You don’t need to convince Amar’e Stoudemire the three-way trade for Carmelo Anthony is a good one.
While the Knicks’ All-Star said he was sad to see teammates get shipped off, he has all the confidence the deal is for the best.
“Those guys were the start of the resurgence of Knicks basketball,” Stoudemire said, mostly speaking of Wilson Chandler, Danilo Gallinari, Raymond Felton and Timofey Mozgov. Fringe players Anthony Randolph and Eddy Curry were also shipped out. “They were like family members, so it’s hard to see them go. On the flip side of that, though, I’m excited and I think we got better.”
The Knicks, however, are even thinner on the depth chart than before and will need time to gel. Key veterans could make that transition smoother — and sooner — than expected.
“I think with the team we have now we just have to figure it out and work together and communicate. We have smart veteran players, so it shouldn’t take long. It shouldn’t be much [learning curve],” Stoudemire assured. “We’re still versatile. Carmelo can play the three [small forward], sometimes the four [power forward]. And I can play the four, sometimes five [center]. Chauncey [Billups] is a great shooter off screen-and-rolls and that’ll extend our offense. The court will be so open, so it’ll be hard to guard us.”
And about that little thing called defense, Amar’e?
“Defensively, when you’re undersized, it comes down to heart and desire,” he said, notably not taking as long to break down their defensive deficiencies.
Head coach Mike D’Antoni agreed that guys will have to “buy into” what little defensive principles he stresses and lamented that they were “behind the eight ball a little bit” when it came to giving up Chandler. The 6-foot-8 Chandler was a gem for the Knicks because he was able to guard anyone from shooting guards to power forwards and was able to play both forward positions.
Truth is that the Knicks gained talent but lost depth – especially what little length they already had. D’Antoni said people may laugh when he said losing the 7-foot-2 Mozgov was tough but he was quick to point out that the Russian import was ascending since he was inserted into the starting lineup in mid-January. Team president Donnie Walsh said losing length hurt – “all trades hurt a little bit” – but said he’ll still be working diligently up until Thursday’s 3 p.m. deadline to improve the roster because he alluded to the fact that Denver did a great job of getting everything they wanted.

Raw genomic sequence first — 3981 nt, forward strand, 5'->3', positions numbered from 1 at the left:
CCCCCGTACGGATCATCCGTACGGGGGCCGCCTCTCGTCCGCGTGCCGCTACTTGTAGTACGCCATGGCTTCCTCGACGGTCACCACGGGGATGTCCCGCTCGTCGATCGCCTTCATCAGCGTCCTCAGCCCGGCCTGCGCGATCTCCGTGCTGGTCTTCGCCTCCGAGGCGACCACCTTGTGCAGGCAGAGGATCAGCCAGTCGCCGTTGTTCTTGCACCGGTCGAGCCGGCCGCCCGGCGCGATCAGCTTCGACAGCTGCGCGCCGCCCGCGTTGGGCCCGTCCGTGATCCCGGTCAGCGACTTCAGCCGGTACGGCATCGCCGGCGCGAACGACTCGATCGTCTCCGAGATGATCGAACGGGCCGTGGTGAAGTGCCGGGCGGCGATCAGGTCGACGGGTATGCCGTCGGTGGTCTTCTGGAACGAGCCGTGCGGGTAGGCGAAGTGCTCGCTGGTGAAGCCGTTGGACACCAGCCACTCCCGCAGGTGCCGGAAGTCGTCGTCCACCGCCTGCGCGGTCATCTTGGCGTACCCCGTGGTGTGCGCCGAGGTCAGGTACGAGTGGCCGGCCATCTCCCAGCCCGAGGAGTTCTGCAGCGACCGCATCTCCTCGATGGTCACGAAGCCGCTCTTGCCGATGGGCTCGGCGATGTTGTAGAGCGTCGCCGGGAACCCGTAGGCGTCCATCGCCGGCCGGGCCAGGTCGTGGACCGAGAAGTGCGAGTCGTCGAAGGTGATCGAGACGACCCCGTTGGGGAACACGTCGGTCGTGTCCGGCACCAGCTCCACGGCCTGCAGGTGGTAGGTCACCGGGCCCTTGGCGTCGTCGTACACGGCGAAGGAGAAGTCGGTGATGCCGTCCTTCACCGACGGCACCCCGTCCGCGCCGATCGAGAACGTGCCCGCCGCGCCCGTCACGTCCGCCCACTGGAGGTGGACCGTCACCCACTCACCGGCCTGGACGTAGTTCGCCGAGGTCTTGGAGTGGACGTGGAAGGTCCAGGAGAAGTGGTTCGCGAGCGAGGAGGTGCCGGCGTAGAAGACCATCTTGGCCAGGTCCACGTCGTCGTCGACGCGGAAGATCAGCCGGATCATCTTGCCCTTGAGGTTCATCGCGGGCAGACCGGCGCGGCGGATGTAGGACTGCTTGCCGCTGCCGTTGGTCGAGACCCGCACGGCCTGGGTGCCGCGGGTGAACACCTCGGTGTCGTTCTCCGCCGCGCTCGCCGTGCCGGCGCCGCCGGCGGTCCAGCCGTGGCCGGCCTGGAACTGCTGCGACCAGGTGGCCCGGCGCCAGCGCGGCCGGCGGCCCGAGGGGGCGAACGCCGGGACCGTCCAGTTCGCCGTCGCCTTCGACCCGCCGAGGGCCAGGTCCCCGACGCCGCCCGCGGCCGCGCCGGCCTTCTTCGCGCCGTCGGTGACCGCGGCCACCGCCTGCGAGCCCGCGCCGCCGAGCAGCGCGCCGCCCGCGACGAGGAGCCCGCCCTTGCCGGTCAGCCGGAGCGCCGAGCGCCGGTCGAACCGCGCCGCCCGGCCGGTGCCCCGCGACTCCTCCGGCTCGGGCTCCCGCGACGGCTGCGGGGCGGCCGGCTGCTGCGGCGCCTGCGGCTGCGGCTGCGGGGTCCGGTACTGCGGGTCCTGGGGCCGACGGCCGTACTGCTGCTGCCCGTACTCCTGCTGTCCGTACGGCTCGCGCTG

“In every trade you try not to give up too much and we tried to [bring down Denver’s asking price]. Denver picked the right guys because they’re all good players and have good futures and will be successful,” Walsh said, adding that it’ll be hard to find the next Mozgov because good seven-footers don’t grow on trees. “You can’t just add any center. You have to add the right guy. But we’ll be looking, that’s for sure. We have more talent now but we have some more work to do.”
Walsh then addressed the Isiah Thomas rumors that the once-fired executive and coach finagled his way into the trade talks.
“I have no idea? Only what I read in the papers,” Walsh said incredulously when asked if he was aware of any Thomas involvement. “I’m assuming that Isiah is getting ready for the NCAA tournament.”
Another assumption was that team owner James Dolan was leaning in Thomas’s advice while working Walsh’s strings. Walsh ended that rumor immediately.
“He didn’t try to put any words in my mouth or any thoughts in my head. He was always asking my opinions,” Walsh said when asked if Dolan was steering him in any direction that Walsh didn’t want to go. “And he shouldn’t because I’m the one who knows basketball. My job is to advise him and I did that.”
Walsh went on to say that getting Anthony was a ‘now move’ and had nothing to do with his tenuous contract situation. His deal expires May 1.
“I could care less. There are a lot of people who talk,” Walsh said when asked if this move was made hoping that he’d get re-upped. “I haven’t even thought about my future. You guys are making more out of it than I am.”
Stoudemire, D’Antoni, and Walsh all acknowledged that the future is now for the Knicks. Only Stoudemire was so bold to announce that the Knicks are a factor and that everyone in the conference has been served notice.
“I think they [top-tier teams] know now it’s going to get harder in the east,” beamed Stoudemire. “The east is pretty stacked.”